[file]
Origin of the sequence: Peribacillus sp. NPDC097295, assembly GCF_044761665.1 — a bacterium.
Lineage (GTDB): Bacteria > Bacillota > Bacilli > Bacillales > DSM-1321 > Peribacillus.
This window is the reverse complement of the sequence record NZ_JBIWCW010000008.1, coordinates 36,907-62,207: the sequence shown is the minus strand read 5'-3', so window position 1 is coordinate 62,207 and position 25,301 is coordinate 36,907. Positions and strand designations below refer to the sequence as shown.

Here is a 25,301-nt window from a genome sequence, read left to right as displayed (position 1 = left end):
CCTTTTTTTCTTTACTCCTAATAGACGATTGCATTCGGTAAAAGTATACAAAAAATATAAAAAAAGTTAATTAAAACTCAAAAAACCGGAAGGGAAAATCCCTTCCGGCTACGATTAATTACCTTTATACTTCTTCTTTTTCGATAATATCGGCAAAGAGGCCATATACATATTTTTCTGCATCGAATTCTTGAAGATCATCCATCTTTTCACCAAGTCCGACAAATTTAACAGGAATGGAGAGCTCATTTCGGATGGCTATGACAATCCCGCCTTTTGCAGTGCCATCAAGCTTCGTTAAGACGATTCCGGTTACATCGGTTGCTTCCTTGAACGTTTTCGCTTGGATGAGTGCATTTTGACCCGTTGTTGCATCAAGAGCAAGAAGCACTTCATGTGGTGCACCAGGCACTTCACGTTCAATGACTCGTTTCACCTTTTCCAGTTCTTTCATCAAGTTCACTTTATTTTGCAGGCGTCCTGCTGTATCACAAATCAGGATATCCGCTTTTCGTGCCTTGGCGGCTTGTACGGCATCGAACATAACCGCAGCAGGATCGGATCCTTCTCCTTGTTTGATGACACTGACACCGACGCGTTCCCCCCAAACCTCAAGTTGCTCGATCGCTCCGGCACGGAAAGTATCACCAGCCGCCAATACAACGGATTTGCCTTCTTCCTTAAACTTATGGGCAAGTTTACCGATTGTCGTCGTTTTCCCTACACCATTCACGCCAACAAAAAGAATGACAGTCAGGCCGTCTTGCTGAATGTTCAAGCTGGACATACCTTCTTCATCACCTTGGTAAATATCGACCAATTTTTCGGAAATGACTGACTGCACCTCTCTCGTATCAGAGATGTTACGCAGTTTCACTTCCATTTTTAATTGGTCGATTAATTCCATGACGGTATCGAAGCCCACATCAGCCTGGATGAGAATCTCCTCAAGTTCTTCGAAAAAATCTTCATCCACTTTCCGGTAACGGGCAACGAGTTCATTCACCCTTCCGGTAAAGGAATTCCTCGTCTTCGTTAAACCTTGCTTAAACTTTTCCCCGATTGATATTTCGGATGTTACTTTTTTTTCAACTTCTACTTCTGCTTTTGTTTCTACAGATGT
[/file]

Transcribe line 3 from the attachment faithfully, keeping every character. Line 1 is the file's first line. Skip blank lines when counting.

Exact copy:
This window is the reverse complement of the sequence record NZ_JBIWCW010000008.1, coordinates 36,907-62,207: the sequence shown is the minus strand read 5'-3', so window position 1 is coordinate 62,207 and position 25,301 is coordinate 36,907. Positions and strand designations below refer to the sequence as shown.